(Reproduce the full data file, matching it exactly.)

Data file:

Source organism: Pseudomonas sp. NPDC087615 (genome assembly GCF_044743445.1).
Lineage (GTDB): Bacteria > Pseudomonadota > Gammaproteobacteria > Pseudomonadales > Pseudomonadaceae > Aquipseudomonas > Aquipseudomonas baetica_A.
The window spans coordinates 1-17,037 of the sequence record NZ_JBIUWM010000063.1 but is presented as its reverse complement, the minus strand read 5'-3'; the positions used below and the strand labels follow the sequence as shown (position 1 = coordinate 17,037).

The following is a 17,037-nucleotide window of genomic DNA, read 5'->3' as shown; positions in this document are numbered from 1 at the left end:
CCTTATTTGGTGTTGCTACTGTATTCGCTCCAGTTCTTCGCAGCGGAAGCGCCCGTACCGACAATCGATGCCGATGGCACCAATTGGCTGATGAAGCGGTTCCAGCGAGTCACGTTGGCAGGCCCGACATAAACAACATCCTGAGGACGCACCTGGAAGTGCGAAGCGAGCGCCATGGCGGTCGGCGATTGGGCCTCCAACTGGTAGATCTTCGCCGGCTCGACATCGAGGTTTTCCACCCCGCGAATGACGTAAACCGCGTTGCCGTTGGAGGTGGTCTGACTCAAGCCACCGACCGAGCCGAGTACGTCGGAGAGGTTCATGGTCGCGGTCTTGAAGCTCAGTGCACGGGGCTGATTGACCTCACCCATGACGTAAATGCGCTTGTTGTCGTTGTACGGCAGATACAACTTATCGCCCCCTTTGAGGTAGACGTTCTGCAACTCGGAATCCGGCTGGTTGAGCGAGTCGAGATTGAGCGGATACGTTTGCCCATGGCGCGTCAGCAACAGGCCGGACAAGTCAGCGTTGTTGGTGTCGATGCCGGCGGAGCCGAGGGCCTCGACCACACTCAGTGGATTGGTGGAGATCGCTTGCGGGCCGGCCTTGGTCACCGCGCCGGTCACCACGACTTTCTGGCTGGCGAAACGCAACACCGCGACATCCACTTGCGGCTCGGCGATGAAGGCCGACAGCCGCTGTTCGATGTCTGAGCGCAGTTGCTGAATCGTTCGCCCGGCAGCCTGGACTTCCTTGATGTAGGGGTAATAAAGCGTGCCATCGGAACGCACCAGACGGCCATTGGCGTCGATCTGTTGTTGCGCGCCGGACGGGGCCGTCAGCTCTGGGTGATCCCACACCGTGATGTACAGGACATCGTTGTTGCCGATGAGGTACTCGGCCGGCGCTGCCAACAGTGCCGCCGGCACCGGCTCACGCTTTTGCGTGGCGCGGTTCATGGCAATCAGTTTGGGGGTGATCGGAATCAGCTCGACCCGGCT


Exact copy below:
Source organism: Pseudomonas sp. NPDC087615 (genome assembly GCF_044743445.1).
Lineage (GTDB): Bacteria > Pseudomonadota > Gammaproteobacteria > Pseudomonadales > Pseudomonadaceae > Aquipseudomonas > Aquipseudomonas baetica_A.
The window spans coordinates 1-17,037 of the sequence record NZ_JBIUWM010000063.1 but is presented as its reverse complement, the minus strand read 5'-3'; the positions used below and the strand labels follow the sequence as shown (position 1 = coordinate 17,037).

The following is a 17,037-nucleotide window of genomic DNA, read 5'->3' as shown; positions in this document are numbered from 1 at the left end:
CCTTATTTGGTGTTGCTACTGTATTCGCTCCAGTTCTTCGCAGCGGAAGCGCCCGTACCGACAATCGATGCCGATGGCACCAATTGGCTGATGAAGCGGTTCCAGCGAGTCACGTTGGCAGGCCCGACATAAACAACATCCTGAGGACGCACCTGGAAGTGCGAAGCGAGCGCCATGGCGGTCGGCGATTGGGCCTCCAACTGGTAGATCTTCGCCGGCTCGACATCGAGGTTTTCCACCCCGCGAATGACGTAAACCGCGTTGCCGTTGGAGGTGGTCTGACTCAAGCCACCGACCGAGCCGAGTACGTCGGAGAGGTTCATGGTCGCGGTCTTGAAGCTCAGTGCACGGGGCTGATTGACCTCACCCATGACGTAAATGCGCTTGTTGTCGTTGTACGGCAGATACAACTTATCGCCCCCTTTGAGGTAGACGTTCTGCAACTCGGAATCCGGCTGGTTGAGCGAGTCGAGATTGAGCGGATACGTTTGCCCATGGCGCGTCAGCAACAGGCCGGACAAGTCAGCGTTGTTGGTGTCGATGCCGGCGGAGCCGAGGGCCTCGACCACACTCAGTGGATTGGTGGAGATCGCTTGCGGGCCGGCCTTGGTCACCGCGCCGGTCACCACGACTTTCTGGCTGGCGAAACGCAACACCGCGACATCCACTTGCGGCTCGGCGATGAAGGCCGACAGCCGCTGTTCGATGTCTGAGCGCAGTTGCTGAATCGTTCGCCCGGCAGCCTGGACTTCCTTGATGTAGGGGTAATAAAGCGTGCCATCGGAACGCACCAGACGGCCATTGGCGTCGATCTGTTGTTGCGCGCCGGACGGGGCCGTCAGCTCTGGGTGATCCCACACCGTGATGTACAGGACATCGTTGTTGCCGATGAGGTACTCGGCCGGCGCTGCCAACAGTGCCGCCGGCACCGGCTCACGCTTTTGCGTGGCGCGGTTCATGGCAATCAGTTTGGGGGTGATCGGAATCAGCTCGACCCGGCT